Show Me The Money


Editor’s note from the American Songwriter March/April 2018 issue

The number of full-time, professional songwriters working on Music Row has fallen 80 to 90 percent since 2000, according to songwriting trade association NSAI. That number is not scientific and the claim is somewhat controversial, but NSAI stands by it.

Most of the casualties involved non-performing writers with publishing deals who wrote for country radio. They made their income, or “mailbox money” as it’s called in the trade, from mechanical royalties collected on song sales, as well as royalties generated from the public performance of those songs.

The non-performing songwriter could make a living in the ’90s; indeed, they were boom times on Music Row. The success of Garth Brooks catapulted the entire cosmos of country music into another stratosphere. Albums went platinum left and right, and country music began to rival pop in sales figures. In 1992, a Kentuckian named Billy Ray Cyrus, equipped with an achy-breaky heart and a coif that resembled a coonskin cap, was the top seller across all genres. Because the big country artists of the ‘90s merely co-wrote a fraction of their material, a large number of non-performing songwriters collected a generous share of the compositional royalties.

At the end of the decade the music business changed. In 1999 a rough beast called Napster, founded by two teenagers, began slouching toward Bethlehem. It didn’t take long for the illegal, peer-to-peer file sharing service to make its mark. The next year, for the first time in history, the music industry saw a dip in global record sales.

Then, in 2001, iTunes arrived (with the iPod following shortly thereafter), and legal downloads provided songwriters a royalty rate equal to physical sales, though the sum of those royalties remained a shadow of pre-Napster levels. Apple’s new service ushered in the era of the single download, which killed the album as a business model — but at least consumers were paying for music.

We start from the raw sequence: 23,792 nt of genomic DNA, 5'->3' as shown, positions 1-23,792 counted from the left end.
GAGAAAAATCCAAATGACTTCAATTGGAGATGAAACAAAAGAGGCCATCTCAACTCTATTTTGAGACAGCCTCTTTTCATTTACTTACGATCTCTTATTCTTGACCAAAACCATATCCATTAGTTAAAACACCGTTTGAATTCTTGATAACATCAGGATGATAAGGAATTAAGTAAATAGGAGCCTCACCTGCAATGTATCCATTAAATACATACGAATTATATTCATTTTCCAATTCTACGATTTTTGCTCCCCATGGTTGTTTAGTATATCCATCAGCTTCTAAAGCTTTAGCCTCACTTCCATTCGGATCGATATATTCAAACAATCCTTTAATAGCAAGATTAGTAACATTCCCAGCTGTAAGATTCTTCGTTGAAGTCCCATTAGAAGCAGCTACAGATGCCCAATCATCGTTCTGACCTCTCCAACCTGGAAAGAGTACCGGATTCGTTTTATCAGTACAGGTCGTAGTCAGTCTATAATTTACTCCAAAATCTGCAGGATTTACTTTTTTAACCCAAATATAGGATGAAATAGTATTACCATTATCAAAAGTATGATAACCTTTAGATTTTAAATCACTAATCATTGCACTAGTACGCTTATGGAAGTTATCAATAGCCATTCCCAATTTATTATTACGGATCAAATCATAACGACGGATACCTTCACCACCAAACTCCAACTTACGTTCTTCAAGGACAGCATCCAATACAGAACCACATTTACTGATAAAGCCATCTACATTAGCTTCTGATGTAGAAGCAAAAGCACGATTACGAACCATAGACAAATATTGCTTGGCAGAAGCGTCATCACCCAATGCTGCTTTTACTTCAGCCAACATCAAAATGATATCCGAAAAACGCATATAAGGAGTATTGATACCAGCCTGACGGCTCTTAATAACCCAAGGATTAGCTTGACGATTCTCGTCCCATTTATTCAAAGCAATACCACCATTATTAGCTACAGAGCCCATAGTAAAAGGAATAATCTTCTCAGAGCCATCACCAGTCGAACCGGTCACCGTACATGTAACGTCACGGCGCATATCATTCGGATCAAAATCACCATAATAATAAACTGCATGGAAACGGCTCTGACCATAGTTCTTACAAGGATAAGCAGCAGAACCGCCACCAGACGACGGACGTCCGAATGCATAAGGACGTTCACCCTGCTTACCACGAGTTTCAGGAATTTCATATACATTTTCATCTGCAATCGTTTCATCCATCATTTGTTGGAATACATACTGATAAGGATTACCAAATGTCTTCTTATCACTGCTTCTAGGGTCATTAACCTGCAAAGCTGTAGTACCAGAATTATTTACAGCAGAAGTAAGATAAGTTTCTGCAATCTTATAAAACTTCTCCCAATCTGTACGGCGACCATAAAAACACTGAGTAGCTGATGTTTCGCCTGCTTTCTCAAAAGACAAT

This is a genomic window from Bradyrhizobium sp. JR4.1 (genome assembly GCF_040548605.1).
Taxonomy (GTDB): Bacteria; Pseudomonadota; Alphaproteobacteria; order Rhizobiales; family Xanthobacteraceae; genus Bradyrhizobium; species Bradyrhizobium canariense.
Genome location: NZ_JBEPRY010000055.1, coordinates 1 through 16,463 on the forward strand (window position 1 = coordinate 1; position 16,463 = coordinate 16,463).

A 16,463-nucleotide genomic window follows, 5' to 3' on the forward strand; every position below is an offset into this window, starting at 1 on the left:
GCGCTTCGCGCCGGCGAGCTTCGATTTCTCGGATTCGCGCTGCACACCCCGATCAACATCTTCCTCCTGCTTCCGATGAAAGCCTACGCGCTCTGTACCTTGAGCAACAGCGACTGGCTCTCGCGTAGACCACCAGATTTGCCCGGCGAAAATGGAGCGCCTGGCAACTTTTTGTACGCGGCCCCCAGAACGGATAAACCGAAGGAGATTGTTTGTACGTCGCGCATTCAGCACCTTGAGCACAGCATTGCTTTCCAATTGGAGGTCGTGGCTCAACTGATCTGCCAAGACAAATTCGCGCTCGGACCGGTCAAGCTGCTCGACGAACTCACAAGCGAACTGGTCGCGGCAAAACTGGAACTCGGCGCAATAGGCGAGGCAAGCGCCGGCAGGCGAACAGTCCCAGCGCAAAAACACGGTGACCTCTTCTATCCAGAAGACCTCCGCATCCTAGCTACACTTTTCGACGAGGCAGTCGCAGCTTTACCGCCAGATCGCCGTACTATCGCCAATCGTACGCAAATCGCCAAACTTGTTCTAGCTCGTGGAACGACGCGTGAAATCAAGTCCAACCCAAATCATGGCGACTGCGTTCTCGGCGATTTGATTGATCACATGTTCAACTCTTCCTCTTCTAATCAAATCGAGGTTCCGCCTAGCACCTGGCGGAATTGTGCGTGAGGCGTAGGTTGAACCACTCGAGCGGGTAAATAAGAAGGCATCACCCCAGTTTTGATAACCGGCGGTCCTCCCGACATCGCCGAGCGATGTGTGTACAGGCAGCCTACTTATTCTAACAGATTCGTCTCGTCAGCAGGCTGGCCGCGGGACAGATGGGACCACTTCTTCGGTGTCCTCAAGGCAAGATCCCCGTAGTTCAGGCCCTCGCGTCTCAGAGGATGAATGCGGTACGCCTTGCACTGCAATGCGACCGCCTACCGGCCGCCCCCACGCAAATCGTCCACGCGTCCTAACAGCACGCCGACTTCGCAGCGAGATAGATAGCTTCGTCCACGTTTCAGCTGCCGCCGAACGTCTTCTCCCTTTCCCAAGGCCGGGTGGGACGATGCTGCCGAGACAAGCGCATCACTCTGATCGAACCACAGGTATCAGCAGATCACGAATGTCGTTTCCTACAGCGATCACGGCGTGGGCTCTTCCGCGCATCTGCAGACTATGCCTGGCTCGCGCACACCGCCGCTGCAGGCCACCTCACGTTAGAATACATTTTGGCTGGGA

Fast-forward 10 years to the advent of streaming. Spotify, an interactive streaming service that started in Sweden, arrived in the U.S. in 2011 and is currently the number-one service here. The new technology has been a godsend for consumers but it’s paid songwriters next to nothing for their creations.

Some in the music community have embraced the new technology. The three major labels — Universal, Warner, Sony — are now seeing substantial revenue increases as a result. But others decry what they consider to be outright theft.

So now, after years of much hand wringing, something’s finally being done about it. In January, the Copyright Royalty Board announced it was raising mechanical rates for songwriters by 44 percent, the largest increase in history. And the Music Modernization Act, which is being touted as the most sweeping copyright reform in a generation, has been introduced on Capitol Hill. The bill’s creation was the result of hard-fought efforts by NSAI, the National Music Publishers Association, and the Digital Media Association (DiMA), which lobbies on behalf of streaming royalties.

The MMA would create a new entity responsible for paying out mechanical royalties for interactive streaming, replacing what is currently a byzantine system. A marketplace rate standard would also be established, and songwriters would be entitled to at least half of all unclaimed digital mechanicals.

As part of the compromise struck with DiMA, the bill protects the streaming companies from most infringement lawsuits. (In early January, Wixen Music Publishing Inc. filed a $1.6 billion suit against Spotify claiming unpaid royalties.)

As always, the devil is in the details, and though the 100-plus-page bill is largely supported by the songwriting community, some argue that it gives way too much to Big Data (especially where safe harbors are concerned).